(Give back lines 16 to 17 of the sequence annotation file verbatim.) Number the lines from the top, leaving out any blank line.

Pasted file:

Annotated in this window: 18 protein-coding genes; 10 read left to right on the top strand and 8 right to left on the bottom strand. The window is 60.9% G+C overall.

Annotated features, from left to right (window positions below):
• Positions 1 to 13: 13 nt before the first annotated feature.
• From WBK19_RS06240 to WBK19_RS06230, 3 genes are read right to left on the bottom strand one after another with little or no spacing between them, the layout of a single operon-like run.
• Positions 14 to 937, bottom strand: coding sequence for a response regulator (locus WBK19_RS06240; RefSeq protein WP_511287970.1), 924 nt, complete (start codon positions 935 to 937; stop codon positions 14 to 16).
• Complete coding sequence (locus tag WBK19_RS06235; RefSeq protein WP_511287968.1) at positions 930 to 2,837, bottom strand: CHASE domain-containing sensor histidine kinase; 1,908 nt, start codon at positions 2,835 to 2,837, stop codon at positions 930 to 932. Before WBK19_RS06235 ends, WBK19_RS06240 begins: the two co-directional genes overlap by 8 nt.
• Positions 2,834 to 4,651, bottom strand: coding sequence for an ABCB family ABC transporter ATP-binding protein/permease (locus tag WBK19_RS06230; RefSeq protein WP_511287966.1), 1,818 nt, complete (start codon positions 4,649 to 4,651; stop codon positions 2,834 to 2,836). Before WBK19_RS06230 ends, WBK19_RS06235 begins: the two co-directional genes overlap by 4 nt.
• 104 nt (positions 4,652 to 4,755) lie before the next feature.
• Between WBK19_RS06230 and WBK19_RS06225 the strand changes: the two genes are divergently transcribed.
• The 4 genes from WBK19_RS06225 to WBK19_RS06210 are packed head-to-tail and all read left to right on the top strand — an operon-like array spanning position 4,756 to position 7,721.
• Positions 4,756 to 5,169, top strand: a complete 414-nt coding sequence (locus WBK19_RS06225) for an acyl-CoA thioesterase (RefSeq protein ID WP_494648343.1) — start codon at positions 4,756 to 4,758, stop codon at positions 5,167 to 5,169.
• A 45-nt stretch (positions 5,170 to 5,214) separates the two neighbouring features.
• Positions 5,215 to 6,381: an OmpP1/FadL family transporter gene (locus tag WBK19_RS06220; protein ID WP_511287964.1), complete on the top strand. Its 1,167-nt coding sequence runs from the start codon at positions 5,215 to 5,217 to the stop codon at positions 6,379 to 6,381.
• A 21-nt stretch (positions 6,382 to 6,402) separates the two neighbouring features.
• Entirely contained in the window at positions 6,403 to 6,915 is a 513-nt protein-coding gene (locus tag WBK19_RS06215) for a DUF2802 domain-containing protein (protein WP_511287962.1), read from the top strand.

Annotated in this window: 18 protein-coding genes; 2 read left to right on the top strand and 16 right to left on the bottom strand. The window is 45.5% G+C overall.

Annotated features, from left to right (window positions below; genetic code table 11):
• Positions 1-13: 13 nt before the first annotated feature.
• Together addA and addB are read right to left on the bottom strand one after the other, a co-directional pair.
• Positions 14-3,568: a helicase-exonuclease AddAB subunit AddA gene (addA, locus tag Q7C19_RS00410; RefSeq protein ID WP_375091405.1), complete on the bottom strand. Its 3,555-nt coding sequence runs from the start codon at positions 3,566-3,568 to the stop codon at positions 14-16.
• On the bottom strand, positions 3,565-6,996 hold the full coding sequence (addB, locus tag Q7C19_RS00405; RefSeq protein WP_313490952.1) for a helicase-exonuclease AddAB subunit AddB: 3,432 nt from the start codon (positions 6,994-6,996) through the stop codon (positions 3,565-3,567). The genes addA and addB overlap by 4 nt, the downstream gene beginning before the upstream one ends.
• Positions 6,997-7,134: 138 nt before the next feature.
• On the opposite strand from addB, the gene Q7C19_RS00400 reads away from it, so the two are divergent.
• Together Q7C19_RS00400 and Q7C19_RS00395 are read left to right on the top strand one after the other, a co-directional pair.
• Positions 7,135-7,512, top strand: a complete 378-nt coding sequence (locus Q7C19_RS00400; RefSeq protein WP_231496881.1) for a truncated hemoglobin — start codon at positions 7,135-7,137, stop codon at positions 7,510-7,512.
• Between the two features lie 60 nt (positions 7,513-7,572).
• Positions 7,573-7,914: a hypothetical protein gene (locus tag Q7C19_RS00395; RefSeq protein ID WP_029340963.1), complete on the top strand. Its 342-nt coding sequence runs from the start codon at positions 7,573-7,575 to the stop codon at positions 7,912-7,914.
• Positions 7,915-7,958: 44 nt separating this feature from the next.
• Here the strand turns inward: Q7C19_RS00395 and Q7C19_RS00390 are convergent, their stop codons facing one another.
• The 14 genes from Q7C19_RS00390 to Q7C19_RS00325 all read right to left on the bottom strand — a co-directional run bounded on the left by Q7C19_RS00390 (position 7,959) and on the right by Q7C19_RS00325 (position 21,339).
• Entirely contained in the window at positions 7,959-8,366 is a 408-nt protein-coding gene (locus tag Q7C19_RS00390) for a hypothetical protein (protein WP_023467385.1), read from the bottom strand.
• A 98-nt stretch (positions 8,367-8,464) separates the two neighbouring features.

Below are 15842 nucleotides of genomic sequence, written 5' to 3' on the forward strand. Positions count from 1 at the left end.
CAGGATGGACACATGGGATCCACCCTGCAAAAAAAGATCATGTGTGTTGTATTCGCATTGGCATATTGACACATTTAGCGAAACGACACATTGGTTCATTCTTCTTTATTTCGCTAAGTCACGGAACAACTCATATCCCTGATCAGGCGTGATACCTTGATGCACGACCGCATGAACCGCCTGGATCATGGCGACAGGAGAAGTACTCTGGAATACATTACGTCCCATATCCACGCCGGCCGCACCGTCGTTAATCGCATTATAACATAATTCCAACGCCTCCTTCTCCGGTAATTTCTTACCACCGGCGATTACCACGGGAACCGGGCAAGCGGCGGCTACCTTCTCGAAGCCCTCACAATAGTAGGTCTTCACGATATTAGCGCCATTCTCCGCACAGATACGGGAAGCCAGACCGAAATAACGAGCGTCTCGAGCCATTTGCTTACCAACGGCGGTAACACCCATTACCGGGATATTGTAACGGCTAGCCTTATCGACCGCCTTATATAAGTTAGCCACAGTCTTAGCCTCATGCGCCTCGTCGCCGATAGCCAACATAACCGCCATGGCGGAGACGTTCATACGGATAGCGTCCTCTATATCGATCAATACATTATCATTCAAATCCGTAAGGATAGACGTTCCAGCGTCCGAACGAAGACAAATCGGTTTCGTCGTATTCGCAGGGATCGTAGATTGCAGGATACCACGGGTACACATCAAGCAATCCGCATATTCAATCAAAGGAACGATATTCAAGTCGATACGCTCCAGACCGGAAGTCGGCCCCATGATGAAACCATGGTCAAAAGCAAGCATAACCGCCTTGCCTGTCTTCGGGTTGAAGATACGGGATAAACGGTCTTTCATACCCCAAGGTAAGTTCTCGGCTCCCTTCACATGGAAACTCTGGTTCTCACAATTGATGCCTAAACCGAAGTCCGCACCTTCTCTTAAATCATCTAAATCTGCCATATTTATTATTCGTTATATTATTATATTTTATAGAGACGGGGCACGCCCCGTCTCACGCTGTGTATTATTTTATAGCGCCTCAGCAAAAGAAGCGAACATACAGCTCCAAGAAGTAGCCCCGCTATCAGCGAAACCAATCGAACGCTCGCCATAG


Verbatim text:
Annotated in this window: 18 protein-coding genes; 2 read left to right on the top strand and 16 right to left on the bottom strand. The window is 45.5% G+C overall.

Annotated features, from left to right (window positions below; genetic code table 11):